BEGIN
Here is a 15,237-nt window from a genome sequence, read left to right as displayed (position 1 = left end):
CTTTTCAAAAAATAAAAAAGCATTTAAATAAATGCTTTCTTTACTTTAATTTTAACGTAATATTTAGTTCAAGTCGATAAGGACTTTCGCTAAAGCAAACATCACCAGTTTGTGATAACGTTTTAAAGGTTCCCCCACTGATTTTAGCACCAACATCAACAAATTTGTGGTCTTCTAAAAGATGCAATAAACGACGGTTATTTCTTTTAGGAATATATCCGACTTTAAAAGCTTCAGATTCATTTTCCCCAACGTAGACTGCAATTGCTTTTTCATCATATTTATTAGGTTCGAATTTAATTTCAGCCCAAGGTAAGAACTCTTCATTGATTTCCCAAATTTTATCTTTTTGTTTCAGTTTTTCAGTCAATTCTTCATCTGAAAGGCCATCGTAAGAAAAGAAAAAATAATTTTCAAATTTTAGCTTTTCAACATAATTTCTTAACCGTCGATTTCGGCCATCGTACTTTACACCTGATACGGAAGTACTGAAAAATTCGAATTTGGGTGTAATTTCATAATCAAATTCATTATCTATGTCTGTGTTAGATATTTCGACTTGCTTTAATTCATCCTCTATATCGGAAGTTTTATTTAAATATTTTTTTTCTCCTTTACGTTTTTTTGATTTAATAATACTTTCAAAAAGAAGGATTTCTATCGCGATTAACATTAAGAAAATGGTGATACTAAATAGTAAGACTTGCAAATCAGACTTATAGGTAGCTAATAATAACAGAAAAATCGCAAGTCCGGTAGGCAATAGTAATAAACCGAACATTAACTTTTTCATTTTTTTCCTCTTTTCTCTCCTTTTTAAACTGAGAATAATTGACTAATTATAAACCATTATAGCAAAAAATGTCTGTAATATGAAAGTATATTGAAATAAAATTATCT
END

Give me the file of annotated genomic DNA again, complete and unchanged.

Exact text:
Here is a 15,237-nt window from a genome sequence, read left to right as displayed (position 1 = left end):
CTTTTCAAAAAATAAAAAAGCATTTAAATAAATGCTTTCTTTACTTTAATTTTAACGTAATATTTAGTTCAAGTCGATAAGGACTTTCGCTAAAGCAAACATCACCAGTTTGTGATAACGTTTTAAAGGTTCCCCCACTGATTTTAGCACCAACATCAACAAATTTGTGGTCTTCTAAAAGATGCAATAAACGACGGTTATTTCTTTTAGGAATATATCCGACTTTAAAAGCTTCAGATTCATTTTCCCCAACGTAGACTGCAATTGCTTTTTCATCATATTTATTAGGTTCGAATTTAATTTCAGCCCAAGGTAAGAACTCTTCATTGATTTCCCAAATTTTATCTTTTTGTTTCAGTTTTTCAGTCAATTCTTCATCTGAAAGGCCATCGTAAGAAAAGAAAAAATAATTTTCAAATTTTAGCTTTTCAACATAATTTCTTAACCGTCGATTTCGGCCATCGTACTTTACACCTGATACGGAAGTACTGAAAAATTCGAATTTGGGTGTAATTTCATAATCAAATTCATTATCTATGTCTGTGTTAGATATTTCGACTTGCTTTAATTCATCCTCTATATCGGAAGTTTTATTTAAATATTTTTTTTCTCCTTTACGTTTTTTTGATTTAATAATACTTTCAAAAAGAAGGATTTCTATCGCGATTAACATTAAGAAAATGGTGATACTAAATAGTAAGACTTGCAAATCAGACTTATAGGTAGCTAATAATAACAGAAAAATCGCAAGTCCGGTAGGCAATAGTAATAAACCGAACATTAACTTTTTCATTTTTTTCCTCTTTTCTCTCCTTTTTAAACTGAGAATAATTGACTAATTATAAACCATTATAGCAAAAAATGTCTGTAATATGAAAGTATATTGAAATAAAATTATCT